Improving Hand Washing Rate Before and After Changing Wound Dressings among Staff in a Surgical Ward

2.50
Hdl Handle:
http://hdl.handle.net/10755/152893
Type:
Presentation
Title:
Improving Hand Washing Rate Before and After Changing Wound Dressings among Staff in a Surgical Ward
Abstract:
Improving Hand Washing Rate Before and After Changing Wound Dressings among Staff in a Surgical Ward
Conference Sponsor:Sigma Theta Tau International
Conference Year:2010
Author:Chuang, Meng-Jung, RN, BS
P.I. Institution Name:National Cheng Kung University
Co-Authors:Miaofen Yen, PhD, RN
21st INRC [Research Presentation] Purpose: Hand washing is a simple, economical and effective way to prevent wound infection. The study applied a quality control method to improve the rate of hand washing before and after changing wound dressings. Methods: This was a quality improvement project. The first phase was to assess the reasons for not washing hands before and after changing wound dressing. The research team members observed physician, nurse practitioners, and staff nurses in a surgical unit when they performed wound change dressing two weeks period. The second phase was to formulate strategies to improve the hand washing rate. The third phase was to evaluate the effects of the strategies. Hand washing rates were calculated before and after implementing the strategies. Results: Total of 150 persons were observed. Only 46% (n = 69) of them did wash their hands before and after changing wound dressing. Three major reasons were found, not touching the wound, wearing the glove may substitute hand washing, and time limitation. A changing dressing basket was designed to improve the hand washing rate. Besides, every computer screen was equipped with hand washing signs. After implementing the strategies, hand washing rate was improved as 85% (n = 162). Conclusion: Unit specific hand washing strategies may improve the rate of hand washing before and after changing wound dressing.
Repository Posting Date:
26-Oct-2011
Date of Publication:
17-Oct-2011
Sponsors:
Sigma Theta Tau International

Full metadata record

DC FieldValue Language
dc.typePresentationen_GB
dc.titleImproving Hand Washing Rate Before and After Changing Wound Dressings among Staff in a Surgical Warden_GB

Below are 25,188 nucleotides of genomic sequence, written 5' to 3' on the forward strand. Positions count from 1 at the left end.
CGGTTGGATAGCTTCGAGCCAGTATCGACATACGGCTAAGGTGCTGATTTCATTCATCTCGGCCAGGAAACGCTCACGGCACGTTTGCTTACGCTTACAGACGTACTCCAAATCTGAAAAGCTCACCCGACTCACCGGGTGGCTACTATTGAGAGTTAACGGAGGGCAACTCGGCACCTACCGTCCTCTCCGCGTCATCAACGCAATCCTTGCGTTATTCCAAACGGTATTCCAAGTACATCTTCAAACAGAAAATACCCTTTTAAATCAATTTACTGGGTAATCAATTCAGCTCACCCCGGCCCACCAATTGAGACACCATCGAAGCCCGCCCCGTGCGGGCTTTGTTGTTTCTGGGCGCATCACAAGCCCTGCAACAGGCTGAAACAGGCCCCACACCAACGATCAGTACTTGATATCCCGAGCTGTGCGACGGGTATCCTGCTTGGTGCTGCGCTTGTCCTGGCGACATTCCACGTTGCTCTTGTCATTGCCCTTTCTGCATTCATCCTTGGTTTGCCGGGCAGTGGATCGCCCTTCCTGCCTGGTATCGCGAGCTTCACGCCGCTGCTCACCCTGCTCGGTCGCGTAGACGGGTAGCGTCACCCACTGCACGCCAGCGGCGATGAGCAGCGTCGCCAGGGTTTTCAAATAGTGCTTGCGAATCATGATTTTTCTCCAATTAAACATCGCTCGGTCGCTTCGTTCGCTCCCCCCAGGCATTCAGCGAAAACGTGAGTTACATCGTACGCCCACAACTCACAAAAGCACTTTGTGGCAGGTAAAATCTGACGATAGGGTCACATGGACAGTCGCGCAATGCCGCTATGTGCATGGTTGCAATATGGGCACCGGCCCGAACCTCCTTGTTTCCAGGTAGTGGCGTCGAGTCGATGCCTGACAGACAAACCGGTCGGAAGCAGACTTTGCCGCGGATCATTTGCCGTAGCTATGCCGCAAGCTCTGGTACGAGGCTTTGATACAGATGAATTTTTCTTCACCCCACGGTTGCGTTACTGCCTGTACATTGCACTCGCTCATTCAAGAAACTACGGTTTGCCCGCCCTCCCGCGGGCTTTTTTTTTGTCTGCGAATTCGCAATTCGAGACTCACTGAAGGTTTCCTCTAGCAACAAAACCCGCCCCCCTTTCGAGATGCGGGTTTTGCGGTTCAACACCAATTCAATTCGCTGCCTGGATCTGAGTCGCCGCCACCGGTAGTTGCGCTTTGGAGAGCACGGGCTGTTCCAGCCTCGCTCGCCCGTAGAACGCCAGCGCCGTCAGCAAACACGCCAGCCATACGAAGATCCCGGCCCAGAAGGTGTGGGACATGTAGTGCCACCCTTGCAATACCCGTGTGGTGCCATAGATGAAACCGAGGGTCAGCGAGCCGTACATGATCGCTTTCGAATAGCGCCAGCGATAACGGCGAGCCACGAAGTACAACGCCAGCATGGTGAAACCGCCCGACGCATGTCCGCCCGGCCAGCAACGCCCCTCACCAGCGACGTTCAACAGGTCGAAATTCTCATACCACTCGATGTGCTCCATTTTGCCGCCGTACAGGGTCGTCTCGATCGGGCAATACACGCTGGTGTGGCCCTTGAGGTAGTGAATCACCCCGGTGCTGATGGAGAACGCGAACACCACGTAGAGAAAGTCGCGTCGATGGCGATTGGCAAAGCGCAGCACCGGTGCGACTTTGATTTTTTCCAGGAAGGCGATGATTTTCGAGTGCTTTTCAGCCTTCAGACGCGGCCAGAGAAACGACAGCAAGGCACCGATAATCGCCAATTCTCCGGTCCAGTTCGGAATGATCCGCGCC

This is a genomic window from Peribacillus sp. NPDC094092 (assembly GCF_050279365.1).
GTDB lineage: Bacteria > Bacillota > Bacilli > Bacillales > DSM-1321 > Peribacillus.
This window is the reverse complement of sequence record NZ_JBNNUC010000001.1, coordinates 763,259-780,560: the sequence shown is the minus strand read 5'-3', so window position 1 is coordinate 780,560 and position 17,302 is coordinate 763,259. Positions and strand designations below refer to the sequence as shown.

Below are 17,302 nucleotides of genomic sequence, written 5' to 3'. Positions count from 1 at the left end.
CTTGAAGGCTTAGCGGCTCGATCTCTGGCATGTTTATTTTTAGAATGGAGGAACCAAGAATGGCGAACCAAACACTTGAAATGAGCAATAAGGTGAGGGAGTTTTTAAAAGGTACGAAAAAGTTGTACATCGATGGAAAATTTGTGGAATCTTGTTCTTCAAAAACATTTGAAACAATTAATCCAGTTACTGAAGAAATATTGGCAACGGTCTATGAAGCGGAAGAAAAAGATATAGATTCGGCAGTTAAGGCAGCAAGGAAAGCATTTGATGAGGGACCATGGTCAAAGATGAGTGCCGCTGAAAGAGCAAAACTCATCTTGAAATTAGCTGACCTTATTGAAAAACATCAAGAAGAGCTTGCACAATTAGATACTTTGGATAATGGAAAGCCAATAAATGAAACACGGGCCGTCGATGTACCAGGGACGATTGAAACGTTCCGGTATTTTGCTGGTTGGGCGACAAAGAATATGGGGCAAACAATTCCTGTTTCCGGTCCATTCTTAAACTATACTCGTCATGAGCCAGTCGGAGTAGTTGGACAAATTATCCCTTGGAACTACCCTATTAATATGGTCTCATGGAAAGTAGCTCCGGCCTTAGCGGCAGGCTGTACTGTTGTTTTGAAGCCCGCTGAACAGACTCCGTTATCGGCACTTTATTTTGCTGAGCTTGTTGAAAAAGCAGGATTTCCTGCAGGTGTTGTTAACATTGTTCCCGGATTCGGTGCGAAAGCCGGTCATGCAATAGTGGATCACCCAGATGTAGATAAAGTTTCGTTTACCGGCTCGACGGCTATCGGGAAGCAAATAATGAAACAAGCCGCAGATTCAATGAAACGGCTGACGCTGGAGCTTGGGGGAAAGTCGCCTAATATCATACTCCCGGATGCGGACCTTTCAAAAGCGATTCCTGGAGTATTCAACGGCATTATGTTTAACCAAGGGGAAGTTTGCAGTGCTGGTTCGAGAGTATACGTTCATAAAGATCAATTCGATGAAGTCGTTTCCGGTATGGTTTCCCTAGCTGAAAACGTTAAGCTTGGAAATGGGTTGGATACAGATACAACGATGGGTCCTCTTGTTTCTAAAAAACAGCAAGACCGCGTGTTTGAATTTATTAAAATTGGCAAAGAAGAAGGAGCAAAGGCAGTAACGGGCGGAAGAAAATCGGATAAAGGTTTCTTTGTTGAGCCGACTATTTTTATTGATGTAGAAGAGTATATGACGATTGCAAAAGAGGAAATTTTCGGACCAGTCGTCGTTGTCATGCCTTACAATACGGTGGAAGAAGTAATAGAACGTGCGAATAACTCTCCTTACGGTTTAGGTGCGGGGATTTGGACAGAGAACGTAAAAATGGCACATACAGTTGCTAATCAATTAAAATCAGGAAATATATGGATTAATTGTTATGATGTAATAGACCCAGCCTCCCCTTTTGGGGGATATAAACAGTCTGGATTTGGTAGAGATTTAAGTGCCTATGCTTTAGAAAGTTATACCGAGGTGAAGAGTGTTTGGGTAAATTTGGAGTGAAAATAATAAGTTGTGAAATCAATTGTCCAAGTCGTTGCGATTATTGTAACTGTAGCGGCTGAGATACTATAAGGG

dc.identifier.urihttp://hdl.handle.net/10755/152893-
dc.description.abstract<table><tr><td colspan="2" class="item-title">Improving Hand Washing Rate Before and After Changing Wound Dressings among Staff in a Surgical Ward</td></tr><tr class="item-sponsor"><td class="label">Conference Sponsor:</td><td class="value">Sigma Theta Tau International</td></tr><tr class="item-year"><td class="label">Conference Year:</td><td class="value">2010</td></tr><tr class="item-author"><td class="label">Author:</td><td class="value">Chuang, Meng-Jung, RN, BS</td></tr><tr class="item-institute"><td class="label">P.I. Institution Name:</td><td class="value">National Cheng Kung University</td></tr><tr class="item-email"><td class="label">Email:</td><td class="value">mengrong@mail.ncku.edu.tw</td></tr><tr class="item-co-authors"><td class="label">Co-Authors:</td><td class="value">Miaofen Yen, PhD, RN</td></tr><tr><td colspan="2" class="item-abstract">21st INRC [Research Presentation] Purpose: Hand washing is a simple, economical and effective way to prevent wound infection. The study applied a quality control method to improve the rate of hand washing before and after changing wound dressings. Methods: This was a quality improvement project. The first phase was to assess the reasons for not washing hands before and after changing wound dressing. The research team members observed physician, nurse practitioners, and staff nurses in a surgical unit when they performed wound change dressing two weeks period. The second phase was to formulate strategies to improve the hand washing rate. The third phase was to evaluate the effects of the strategies. Hand washing rates were calculated before and after implementing the strategies. Results: Total of 150 persons were observed. Only 46% (n = 69) of them did wash their hands before and after changing wound dressing. Three major reasons were found, not touching the wound, wearing the glove may substitute hand washing, and time limitation. A changing dressing basket was designed to improve the hand washing rate. Besides, every computer screen was equipped with hand washing signs. After implementing the strategies, hand washing rate was improved as 85% (n = 162). Conclusion: Unit specific hand washing strategies may improve the rate of hand washing before and after changing wound dressing.</td></tr></table>en_GB
dc.date.available2011-10-26T11:54:03Z-
dc.date.issued2011-10-17en_GB
dc.date.accessioned2011-10-26T11:54:03Z-
dc.description.sponsorshipSigma Theta Tau Internationalen_GB
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